Gaslighting – How to deal with it

Gaslighting is a form of psychological manipulation that causes the victim to question their own memory, perception and sanity. It’s a sinister way for one person to gain power over another and can be used by someone in an intimate relationship with you, such as a partner or parent. It’s also common in work situations, so if you’re experiencing this behavior from your boss or colleague then they may be trying to make you doubt yourself at work in order to secure their position as the dominant person in the relationship.

How Gaslighting Works

Gaslighting is a form of emotional abuse. It’s when someone in your life tries to make you doubt reality by telling you that something that has happened didn’t happen, or didn’t happen the way you remember it happening.

Gaslighting can be tricky because it involves lies and manipulation, but not always outright lies about what happened. It’s more about trying to control your ability to trust yourself by making sure that you don’t trust your own memories or perceptions of what was said or done between both parties involved in an argument.

The gaslighter may:

  • Lie about events from the past (or present), saying something didn’t happen when they know it did;
  • Discredit their victim’s memory as inferior in some way;
  • Minimize the effects of what occurred through diversion tactics such as distraction and distraction techniques;

Signs of Gaslighting

  • You start to doubt yourself.
  • You feel powerless and apologize.
  • They may tell you that they are right, even though you know they’re wrong. Or they may try to make it seem like what they’re doing is justified by your behaviour or actions, even if it isn’t.
  • They will try to control the conversation and turn the topic away from what’s really going on (if it even makes sense).

They may try to turn the conversation around on you and make it about how you’re wrong or what you did wrong. They will ignore your feelings and tell you that they are right, even if they aren’t.

They may try to make you feel guilty or responsible for what they’re doing. They will try to convince you that everything is your fault, even when it isn’t. It might seem like they are trying to be helpful by telling you how things should be done, but it’s really just an excuse for them to control the situation and get their way.

Why do people Gaslight?

It can be difficult to understand why someone would gaslight you. While it’s clear that they’re doing it to control you, the reasons why are more complex.

In theory, gaslighting is rooted in psychopathy. Psychopaths have a superficial charm, but underneath that facade is pure cruelty and manipulation; they will use whatever methods necessary to get what they want—even if it means breaking down your sense of self-worth or even destroying your trust in yourself and others. Gaslighting is one tool psychopaths use to accomplish these goals.

While not all gaslighters are psychopaths (and vice versa), there are some commonalities between them: both enjoy manipulating people for their own gain; both lack empathy for others; both thrive off conflict; both lie with ease; and both can be charming, even as they hurt others.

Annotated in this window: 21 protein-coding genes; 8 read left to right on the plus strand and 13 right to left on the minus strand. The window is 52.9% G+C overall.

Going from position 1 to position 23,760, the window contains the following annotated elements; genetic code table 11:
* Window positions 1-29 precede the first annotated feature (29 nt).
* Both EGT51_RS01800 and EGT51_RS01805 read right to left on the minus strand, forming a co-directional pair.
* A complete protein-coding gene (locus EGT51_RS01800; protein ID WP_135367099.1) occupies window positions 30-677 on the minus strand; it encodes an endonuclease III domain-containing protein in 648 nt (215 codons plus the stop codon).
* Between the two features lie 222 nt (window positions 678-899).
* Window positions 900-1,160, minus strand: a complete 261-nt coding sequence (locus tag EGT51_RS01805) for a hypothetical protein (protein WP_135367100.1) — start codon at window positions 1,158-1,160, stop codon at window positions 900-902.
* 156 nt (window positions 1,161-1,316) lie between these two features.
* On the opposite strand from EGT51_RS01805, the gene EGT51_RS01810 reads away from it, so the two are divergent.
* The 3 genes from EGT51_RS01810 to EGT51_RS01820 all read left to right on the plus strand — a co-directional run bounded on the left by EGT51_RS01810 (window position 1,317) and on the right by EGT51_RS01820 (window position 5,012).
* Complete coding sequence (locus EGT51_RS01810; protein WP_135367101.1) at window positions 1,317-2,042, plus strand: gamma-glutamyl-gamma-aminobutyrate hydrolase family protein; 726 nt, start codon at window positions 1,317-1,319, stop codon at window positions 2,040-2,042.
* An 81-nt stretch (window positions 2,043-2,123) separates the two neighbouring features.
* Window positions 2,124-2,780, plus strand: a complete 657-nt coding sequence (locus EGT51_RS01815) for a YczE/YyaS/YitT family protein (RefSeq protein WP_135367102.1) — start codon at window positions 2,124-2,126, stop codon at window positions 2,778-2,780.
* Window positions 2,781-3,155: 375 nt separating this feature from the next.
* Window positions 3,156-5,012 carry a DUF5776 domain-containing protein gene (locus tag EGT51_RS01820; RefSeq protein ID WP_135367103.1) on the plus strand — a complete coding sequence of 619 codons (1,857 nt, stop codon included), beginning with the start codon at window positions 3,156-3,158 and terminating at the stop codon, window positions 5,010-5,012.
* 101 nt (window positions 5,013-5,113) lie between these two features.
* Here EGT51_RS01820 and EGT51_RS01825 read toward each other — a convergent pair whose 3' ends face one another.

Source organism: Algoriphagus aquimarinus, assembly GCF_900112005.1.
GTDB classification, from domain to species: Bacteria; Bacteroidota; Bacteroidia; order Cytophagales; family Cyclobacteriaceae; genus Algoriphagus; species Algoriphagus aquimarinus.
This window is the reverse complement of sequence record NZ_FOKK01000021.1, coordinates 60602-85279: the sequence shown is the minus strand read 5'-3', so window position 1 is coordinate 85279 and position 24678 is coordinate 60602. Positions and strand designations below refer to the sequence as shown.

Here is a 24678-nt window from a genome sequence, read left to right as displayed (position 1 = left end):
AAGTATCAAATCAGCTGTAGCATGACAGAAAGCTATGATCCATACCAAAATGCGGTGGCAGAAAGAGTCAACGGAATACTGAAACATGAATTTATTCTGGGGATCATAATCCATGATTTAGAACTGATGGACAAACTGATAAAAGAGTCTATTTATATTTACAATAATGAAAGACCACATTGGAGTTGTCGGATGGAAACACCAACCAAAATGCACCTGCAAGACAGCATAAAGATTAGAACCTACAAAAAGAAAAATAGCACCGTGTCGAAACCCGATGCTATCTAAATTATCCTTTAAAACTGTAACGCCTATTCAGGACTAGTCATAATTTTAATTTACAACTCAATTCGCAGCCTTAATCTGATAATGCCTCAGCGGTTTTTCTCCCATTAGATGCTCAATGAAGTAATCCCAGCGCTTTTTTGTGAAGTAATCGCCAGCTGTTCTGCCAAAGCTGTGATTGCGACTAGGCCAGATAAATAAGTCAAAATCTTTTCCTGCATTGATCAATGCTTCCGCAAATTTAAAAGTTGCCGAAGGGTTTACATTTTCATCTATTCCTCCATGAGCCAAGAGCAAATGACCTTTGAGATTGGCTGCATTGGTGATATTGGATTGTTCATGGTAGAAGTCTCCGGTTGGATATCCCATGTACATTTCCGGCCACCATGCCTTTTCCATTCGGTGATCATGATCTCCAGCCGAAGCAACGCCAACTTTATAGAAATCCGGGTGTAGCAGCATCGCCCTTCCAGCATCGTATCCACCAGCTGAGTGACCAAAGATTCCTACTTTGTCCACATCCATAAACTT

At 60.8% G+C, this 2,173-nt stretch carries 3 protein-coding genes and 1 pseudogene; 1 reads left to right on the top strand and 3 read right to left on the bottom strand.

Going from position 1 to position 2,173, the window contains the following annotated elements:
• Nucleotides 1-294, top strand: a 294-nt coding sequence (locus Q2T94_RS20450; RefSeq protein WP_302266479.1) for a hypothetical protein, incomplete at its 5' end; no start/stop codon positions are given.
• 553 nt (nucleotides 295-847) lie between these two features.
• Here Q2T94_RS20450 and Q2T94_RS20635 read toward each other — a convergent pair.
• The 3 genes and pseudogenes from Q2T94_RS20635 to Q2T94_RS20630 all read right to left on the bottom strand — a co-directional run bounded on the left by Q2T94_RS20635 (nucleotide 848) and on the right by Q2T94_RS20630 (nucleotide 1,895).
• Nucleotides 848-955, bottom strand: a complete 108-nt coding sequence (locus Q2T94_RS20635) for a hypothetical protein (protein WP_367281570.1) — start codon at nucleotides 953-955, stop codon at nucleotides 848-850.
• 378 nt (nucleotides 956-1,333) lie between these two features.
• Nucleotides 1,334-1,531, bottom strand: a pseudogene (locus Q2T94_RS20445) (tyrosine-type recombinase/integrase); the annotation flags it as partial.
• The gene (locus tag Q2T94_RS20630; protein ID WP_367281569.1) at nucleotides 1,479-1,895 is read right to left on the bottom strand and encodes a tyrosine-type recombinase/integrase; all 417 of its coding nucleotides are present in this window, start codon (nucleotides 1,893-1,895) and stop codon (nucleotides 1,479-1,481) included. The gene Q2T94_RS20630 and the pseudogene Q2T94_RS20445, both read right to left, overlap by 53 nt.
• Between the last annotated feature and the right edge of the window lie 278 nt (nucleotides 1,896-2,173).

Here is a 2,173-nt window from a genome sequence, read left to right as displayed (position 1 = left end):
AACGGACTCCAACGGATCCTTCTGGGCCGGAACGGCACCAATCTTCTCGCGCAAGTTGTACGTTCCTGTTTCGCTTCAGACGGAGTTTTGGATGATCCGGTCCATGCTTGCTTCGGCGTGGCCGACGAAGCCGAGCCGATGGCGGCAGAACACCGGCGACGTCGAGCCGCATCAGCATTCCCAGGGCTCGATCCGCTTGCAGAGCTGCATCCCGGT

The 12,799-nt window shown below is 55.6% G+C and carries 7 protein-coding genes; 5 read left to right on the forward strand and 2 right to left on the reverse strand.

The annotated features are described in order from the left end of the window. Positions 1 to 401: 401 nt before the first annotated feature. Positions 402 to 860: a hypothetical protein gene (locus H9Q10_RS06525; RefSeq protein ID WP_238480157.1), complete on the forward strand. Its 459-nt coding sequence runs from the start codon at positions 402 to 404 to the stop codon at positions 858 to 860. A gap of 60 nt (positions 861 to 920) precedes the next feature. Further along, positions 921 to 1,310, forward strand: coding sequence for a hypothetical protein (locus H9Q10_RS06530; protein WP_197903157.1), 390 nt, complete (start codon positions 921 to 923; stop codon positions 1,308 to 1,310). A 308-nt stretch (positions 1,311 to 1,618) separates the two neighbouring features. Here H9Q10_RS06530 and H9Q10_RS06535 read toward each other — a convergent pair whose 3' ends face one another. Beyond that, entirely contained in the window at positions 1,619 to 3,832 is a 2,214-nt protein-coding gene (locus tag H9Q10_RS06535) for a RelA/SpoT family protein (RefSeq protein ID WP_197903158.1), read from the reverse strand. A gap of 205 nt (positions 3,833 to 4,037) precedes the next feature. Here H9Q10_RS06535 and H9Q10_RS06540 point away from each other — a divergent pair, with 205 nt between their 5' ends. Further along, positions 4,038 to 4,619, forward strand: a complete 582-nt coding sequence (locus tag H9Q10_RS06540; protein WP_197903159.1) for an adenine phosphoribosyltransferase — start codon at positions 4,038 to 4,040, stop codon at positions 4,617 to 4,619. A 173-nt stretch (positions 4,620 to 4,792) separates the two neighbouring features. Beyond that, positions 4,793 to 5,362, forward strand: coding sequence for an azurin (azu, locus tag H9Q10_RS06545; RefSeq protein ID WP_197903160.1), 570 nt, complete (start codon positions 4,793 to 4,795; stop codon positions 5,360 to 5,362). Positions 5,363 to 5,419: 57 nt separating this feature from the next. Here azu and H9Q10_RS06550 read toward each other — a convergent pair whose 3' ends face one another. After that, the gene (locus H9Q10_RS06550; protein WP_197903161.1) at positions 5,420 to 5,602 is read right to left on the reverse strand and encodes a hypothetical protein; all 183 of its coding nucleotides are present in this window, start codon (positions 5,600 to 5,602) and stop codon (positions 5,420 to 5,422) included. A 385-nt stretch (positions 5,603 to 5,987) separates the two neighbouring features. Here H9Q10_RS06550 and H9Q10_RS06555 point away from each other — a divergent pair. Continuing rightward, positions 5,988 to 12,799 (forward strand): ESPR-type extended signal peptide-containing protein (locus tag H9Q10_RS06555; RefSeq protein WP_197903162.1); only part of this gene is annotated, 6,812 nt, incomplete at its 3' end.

What you should do about Gaslighting

If you find yourself in a gaslighting relationship, it is important to remember that you are not alone. You deserve to be treated well and with respect by your partner or family member. The following actions may help to alleviate the effects of gaslighting:

  • Distance yourself from the person who is gaslighting you. If that is not possible, try setting boundaries with them regarding how they treat you.
  • Seek out a third party opinion on the situation—someone who doesn’t have any skin in the game (i.e., someone objective).
  • Tip: Don’t ask your friends or family members for advice because they will likely side with your abuser if they know him or her personally; instead reach out to relatives who don’t know this person as well or ask your friends.

You can’t control the gaslighter’s behavior, but you can control your own. Refuse to engage in conversations where you feel like you are being blamed or criticized for things that are not your fault. If possible, change the subject or excuse yourself from the situation.

Make sure you have other people in your life who support you — especially friends who can help keep things in perspective when the gaslighter starts spinning their web!

How to Seek Help in the Denver Area

If you find that you have been the victim of gaslighting, it is important to understand what is happening. Then you can take steps to protect yourself and others from this manipulative behavior. The best thing for anyone who is being gaslighted is to seek professional help from a therapist or counselor so they can learn how to deal with this type of situation.

If you are struggling with potential gaslighting, you are not alone. We’d like to help you with counseling so you can start to repair your relationships and get back to your life.

We invite you to call us at 720-551-4553 for a free 20-minute phone consultation with a therapy specialist.  You can learn more about our therapy services here.

Self Care Impact Counseling envisions a new age of counseling for adolescents, adults, couples & groups that makes a REAL difference with core values of GROWTH | BALANCE | COMPASSION | INNER HARMONY.